We conduct research to understand climate change and examine energy policy and supply, as well as investigating the current needs of transport and infrastructure.


Understanding climate change

Prior to Federal Government climate change funding cuts, Prof. Peter Sheehan led a major program involving close collaboration with the Chinese Energy Research Institute on a range of climate change and sustainability issues. Some of the results were published in Nature Climate Change (Sheehan et al. 2014).

Prior to that, in a report Natural Gas and the Transformation of Energy Markets: China in a Global Context (2016), he discussed that as China and other countries sought to reduce the role of coal and oil in energy use, the interplay between renewables and natural gas over the period to 2030 would be shaping outcomes in many countries, not least China.

The report provided an improved knowledge base, on the key global factors influencing China’s structural adjustment process and on the progress being made in China. Based on a Climate Change Adaptation Directions Paper, the Victorian Government planned to reduce vulnerability in priority areas of people in community, environments and livelihoods and the built environment. Prof. Roger Jones carried out an investigation using the approach of taking the most ‘predictable’ variables, mean temperature and rainfall, and concentrates on the climate-related risks most likely to result in vulnerability (most of which are associated with extreme events), and diagnosed which areas of vulnerability may require the greatest attention for adaptation planning focusing on reducing future damage and loss.

Prof. Roger Jones and PhD student James Ricketts have been working on potentially ground-breaking research on understanding abrupt climate change, particularly the relationship between temperature increases in the Pacific Ocean and in infrequent but rapid warming episodes that rapidly change the risk of climate extremes.

Prof. Jones was also one of the lead authors of the 'Fifth Assessment Report of the Intergovernmental Panel on Climate Change'.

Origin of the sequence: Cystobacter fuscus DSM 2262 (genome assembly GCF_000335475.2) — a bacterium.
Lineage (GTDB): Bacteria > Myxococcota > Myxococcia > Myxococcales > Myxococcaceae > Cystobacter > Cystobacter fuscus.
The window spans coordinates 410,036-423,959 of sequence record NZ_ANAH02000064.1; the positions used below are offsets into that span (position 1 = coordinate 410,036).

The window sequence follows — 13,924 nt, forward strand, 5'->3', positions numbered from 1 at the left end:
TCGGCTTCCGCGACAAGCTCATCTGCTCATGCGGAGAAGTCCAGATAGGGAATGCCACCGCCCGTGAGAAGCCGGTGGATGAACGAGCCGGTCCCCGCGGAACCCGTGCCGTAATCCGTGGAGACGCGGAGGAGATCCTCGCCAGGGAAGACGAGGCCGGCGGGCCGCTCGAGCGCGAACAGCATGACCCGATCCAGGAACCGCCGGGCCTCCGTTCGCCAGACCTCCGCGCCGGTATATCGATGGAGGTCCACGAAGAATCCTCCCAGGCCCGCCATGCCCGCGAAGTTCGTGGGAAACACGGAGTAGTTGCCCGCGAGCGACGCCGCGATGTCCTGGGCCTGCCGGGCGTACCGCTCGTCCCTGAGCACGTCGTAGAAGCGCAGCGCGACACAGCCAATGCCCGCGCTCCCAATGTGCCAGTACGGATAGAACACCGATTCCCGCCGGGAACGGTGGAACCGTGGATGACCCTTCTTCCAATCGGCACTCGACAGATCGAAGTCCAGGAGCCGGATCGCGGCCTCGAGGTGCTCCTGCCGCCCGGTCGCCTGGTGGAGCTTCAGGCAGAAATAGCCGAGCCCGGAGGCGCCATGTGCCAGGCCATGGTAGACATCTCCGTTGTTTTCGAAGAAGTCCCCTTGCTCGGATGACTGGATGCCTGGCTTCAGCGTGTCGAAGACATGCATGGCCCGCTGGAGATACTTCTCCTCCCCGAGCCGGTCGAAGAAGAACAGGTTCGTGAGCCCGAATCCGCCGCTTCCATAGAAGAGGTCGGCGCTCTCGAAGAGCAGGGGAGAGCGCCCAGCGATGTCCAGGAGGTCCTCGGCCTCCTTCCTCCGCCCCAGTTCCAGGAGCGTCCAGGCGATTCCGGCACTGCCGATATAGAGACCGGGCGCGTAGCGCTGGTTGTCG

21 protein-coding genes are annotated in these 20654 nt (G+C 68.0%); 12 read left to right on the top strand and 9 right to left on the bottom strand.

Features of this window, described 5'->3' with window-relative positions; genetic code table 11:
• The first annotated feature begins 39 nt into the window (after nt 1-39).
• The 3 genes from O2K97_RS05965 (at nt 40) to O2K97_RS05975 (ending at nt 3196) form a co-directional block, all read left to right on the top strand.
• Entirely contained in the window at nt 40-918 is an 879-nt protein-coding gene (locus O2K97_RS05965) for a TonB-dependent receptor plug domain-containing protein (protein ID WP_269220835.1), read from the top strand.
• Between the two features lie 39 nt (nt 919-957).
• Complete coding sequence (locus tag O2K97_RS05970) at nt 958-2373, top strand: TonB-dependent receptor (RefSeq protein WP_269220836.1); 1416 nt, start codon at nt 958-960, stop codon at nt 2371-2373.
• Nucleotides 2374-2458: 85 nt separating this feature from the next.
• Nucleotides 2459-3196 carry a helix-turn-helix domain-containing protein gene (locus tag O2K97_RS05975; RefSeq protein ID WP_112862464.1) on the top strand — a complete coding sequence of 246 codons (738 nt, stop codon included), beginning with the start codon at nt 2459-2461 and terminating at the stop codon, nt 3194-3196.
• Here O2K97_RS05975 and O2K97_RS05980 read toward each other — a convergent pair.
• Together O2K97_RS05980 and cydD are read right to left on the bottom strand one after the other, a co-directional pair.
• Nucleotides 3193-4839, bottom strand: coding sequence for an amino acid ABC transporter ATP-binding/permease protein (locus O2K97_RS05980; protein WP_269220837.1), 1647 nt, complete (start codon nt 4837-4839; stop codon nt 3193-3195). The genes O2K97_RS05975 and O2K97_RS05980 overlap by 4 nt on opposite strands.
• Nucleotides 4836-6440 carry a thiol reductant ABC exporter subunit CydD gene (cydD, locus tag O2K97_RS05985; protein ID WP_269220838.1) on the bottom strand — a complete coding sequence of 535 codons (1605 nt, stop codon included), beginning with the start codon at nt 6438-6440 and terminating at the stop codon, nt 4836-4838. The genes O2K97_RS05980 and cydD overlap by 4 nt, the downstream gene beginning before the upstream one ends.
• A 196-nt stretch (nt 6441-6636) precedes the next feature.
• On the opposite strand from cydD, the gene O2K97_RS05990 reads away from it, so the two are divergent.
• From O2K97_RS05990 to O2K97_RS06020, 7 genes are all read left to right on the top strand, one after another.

Key researchers

Prof. Peter Sheehan, Research Director, VISES
Prof. Roger Jones, Professorial Fellow, VISES

Journal articles

Jones, R.N. and Ricketts, J.H. 2019 (under public review), ‘The Pacific Ocean heat engine: global climate's regulator’, Earth Systems Dynamics.

Jones, R.N. and Ricketts, J.H. 2017, ‘Reconciling the signal and noise of atmospheric warming on decadal timescales’, Earth System Dynamics, 8, 177–210.

Sheehan, P., Cheng, E., English, A. and Sun, F. 2014, ‘China’s response to the air pollution shock’, Nature Climate Change, 4, 306-309.


Jones, R. N. and Symons, J. 2017, Sectoral and Regional Vulnerability Assessment for Victoria, Final Report to Victorian Department of Environment, Land, Water and Planning, Victoria Institute of Strategic Economic Studies, Victoria University, Melbourne.

Sheehan, P., Sun, F., Parker, S., Mountain, B. and Cheng, E. 2017, The Transformation of Energy Markets: China in a Global Context, Final Report to Australia China Natural Gas Technology Partnership Fund (ACNGTPF), VISES, Victoria University, Melbourne.

Jones, R.N. et al. 2014, ‘Foundations for decision making’, in C.B. Field et al. (eds), Climate Change 2014: Impacts, Adaptation and Vulnerability, Volume I: Global and Sectoral Aspects, Contribution of Working Group II to the Fifth Assessment Report of the Intergovernmental Panel on Climate Change, Cambridge University Press, Cambridge.


Resilience & transformation

Following the election of the Abbott Government, Commonwealth funding for climate change projects was withdrawn. However, increased funding became available for bushfire and natural hazard research. Some of this was channelled through the Cooperative Research Centre for Bushfires and Natural Hazards (BNHCRC). The University became a member and we were successful in applying for funding for several projects.

The earlier work, led by Prof Roger Jones, Celeste Young and John Symons, focused on Mapping and Understanding Natural Hazard Risk and Vulnerability at the Institutional Scale. It involved developing an economic geography and decision-making framework to assist emergency service practitioners with assessing and delegating shared ownership of risk.